by Jamie McKenzie (about author)
|Photo © J.McKenzie|
It is considered axiomatic that “there is no such thing as a stupid question,” but the truth is quite different. The following checklist was designed to help teachers determine whether their research assignments are likely to produce surprise, awaken curiosity and challenge students at the highest possible levels. While some will seem self evident, each is explained at greater length below the checklist. Simply click on the to read the full explanation. You can read sample chapters and see the list of chapters by clicking here. Order the print version by clicking below. Order through the mail with a check, click here for the order form.
Some questions really are stupid because they distract, divert and delay the important thinking work that should be done. They are time wasters. They bog one down in trivial pursuit. They are not worthy of our attention.
The axiom is meant to encourage the hesitant explorer to share whatever questions come to mind — not to be afraid of ridicule when confessing confusion or a lack of understanding — but it should not grant license to indulge in thinking that takes one down wasteful avenues and byways. It may be ok to pose stupid questions if they are quickly labelled and set aside so the explorer may pursue more meaningful questions, but to ignore or deny their stupidity is folly.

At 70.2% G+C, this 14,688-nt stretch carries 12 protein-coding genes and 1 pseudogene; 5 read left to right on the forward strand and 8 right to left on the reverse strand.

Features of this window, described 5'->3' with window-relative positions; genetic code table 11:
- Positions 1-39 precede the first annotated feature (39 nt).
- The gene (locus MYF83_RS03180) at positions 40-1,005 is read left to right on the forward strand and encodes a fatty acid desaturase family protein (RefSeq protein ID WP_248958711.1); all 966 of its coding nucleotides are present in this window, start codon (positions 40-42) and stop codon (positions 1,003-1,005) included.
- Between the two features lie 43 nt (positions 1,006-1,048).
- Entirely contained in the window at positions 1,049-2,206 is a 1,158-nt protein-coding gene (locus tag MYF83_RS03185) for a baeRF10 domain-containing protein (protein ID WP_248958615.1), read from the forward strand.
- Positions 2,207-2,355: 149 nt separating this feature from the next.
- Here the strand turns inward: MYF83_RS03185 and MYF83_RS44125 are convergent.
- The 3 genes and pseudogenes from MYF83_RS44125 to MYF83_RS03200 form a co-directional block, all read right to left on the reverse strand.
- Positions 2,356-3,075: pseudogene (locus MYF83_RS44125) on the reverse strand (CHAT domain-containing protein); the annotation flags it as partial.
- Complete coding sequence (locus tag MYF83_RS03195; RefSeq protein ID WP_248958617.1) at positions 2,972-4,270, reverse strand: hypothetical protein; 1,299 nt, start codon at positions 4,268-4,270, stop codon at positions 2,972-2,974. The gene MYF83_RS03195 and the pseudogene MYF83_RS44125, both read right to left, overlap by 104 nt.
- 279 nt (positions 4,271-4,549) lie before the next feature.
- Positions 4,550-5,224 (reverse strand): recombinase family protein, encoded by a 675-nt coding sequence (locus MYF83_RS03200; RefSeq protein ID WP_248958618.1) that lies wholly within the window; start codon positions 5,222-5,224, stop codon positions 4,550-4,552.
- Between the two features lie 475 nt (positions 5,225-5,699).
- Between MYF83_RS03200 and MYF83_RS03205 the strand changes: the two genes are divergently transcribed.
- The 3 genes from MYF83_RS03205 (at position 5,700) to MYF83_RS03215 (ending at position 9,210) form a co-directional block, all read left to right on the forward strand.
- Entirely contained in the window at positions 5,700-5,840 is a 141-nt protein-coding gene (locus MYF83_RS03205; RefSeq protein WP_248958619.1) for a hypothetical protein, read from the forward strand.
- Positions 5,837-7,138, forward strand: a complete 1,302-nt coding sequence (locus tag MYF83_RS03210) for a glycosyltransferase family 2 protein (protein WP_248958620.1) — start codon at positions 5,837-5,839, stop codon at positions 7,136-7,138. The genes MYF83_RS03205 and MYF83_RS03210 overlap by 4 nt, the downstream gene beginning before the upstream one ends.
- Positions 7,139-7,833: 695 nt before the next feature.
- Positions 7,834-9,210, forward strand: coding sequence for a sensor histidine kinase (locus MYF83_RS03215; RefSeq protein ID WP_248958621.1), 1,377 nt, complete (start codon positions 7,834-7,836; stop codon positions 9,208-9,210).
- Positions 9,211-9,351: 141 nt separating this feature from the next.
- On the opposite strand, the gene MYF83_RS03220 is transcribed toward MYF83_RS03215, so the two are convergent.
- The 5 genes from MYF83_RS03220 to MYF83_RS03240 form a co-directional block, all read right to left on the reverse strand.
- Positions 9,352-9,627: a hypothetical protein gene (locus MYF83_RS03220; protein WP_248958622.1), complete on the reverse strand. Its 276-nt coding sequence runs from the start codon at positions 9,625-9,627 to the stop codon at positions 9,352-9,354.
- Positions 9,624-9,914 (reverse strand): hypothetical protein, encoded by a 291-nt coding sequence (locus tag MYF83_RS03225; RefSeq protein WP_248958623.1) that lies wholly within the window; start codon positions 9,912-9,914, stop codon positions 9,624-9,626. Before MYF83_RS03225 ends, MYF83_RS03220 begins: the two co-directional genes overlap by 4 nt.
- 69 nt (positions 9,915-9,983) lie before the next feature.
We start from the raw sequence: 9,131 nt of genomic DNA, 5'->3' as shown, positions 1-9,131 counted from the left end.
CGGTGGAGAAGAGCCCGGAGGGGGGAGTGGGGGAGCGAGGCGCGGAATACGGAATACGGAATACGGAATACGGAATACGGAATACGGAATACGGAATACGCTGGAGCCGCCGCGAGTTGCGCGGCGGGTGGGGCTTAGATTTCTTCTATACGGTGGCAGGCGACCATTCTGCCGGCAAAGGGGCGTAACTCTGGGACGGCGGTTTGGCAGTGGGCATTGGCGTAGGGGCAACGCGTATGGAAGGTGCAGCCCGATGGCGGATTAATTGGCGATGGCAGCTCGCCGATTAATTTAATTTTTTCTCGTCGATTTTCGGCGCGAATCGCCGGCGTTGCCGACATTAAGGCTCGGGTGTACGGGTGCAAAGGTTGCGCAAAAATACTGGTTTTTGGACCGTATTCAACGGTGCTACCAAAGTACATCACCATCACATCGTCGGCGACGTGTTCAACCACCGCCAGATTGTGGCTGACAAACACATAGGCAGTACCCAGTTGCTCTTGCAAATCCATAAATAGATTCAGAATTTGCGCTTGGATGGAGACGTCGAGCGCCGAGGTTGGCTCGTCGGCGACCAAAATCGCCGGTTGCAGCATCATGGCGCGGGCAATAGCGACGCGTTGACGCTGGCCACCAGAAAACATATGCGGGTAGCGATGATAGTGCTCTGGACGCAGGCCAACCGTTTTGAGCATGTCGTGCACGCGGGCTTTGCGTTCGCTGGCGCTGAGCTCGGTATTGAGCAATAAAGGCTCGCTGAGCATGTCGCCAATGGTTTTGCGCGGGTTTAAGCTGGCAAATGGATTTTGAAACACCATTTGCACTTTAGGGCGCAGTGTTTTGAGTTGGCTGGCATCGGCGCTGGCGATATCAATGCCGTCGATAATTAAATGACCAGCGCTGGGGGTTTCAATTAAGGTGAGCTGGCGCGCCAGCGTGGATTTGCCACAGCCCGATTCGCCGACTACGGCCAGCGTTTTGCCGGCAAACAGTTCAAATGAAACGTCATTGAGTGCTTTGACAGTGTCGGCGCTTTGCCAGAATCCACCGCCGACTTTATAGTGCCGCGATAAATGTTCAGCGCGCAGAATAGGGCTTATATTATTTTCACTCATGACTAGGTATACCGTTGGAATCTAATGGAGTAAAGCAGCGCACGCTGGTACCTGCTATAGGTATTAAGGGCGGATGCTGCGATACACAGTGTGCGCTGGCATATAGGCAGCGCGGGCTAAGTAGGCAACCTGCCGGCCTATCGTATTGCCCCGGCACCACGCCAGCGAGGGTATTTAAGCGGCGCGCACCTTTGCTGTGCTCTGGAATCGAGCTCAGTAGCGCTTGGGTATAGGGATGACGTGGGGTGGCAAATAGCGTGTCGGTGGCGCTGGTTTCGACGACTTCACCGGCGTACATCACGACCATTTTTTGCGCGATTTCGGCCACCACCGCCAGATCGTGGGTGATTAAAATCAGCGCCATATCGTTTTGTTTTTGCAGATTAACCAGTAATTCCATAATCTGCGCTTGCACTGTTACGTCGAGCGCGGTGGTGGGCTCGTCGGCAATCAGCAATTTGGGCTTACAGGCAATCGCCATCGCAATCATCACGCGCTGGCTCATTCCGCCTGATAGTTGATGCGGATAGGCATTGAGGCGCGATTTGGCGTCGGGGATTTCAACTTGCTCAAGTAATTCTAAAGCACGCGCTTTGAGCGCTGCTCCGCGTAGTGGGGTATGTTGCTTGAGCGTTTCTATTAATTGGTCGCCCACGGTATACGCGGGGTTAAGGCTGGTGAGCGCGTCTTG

Some questions embedded in curriculum or posed by teachers are quite stupid and stultifying. Others emerge from students and thinkers as they consider an issue, a problem or a challenge. While we should approach inquiry with an open mind, entertaining all questions that seem pertinent, we must also be discerning, devoting the majority of our effort to questions that will lead us toward understanding and insight.
Photo © J.McKenzie
The Gargoyle Question - a Prime Example
Sometimes we ask students to pursue answers to questions that are not worthy of much effort or attention.
"How many gargoyles are there on the Cathedral of Notre Dame?"
Who really cares?
The eleventh grade student sent me an e-mail message. "Can you help me?"
The teacher had a set of extra credit questions. Tough questions. But why would anyone need to know how many gargoyles perch upon the ramparts of the Cathedral of Notre Dame de Paris?
There are so many more important and more intriguing questions we could explore about gargoyles. When we limit students to trivial pursuit, we make a mockery of authentic research and deprive them of a chance to explore the tough issues, choices, dilemmas and questions that really matter.
There is a huge difference between knowledge on the one hand and understanding or insight on the other hand.
Schools often engage students in collecting answers, in accumulating information. But essential questions require that students spend time pondering the meaning and importance of information.
Essential questions are questions that resonate within our hearts and our souls. They are central to our lives. Most important thought during our lives will center on such essential questions.
It turns out the "How many gargoyles?" question is not only stupid, it is probably unanswerable, as an email from the Office de Tourisme et des Congres de Paris stated the following:
"We are still waiting and looking for new elements. We were also told by Mr. Fonquernie's assistant that the number of gargoyles is not same than when the Cathedral Notre-Dame was built : some broke, there were destructions, some gargoyles were added later . . ."
Note: Portions of the above text appeared first in the article, "From Trivial Pursuit to Essential Questions and Standards-Based Learning."
Photo © J.McKenzie
And then we have The Great Wall of China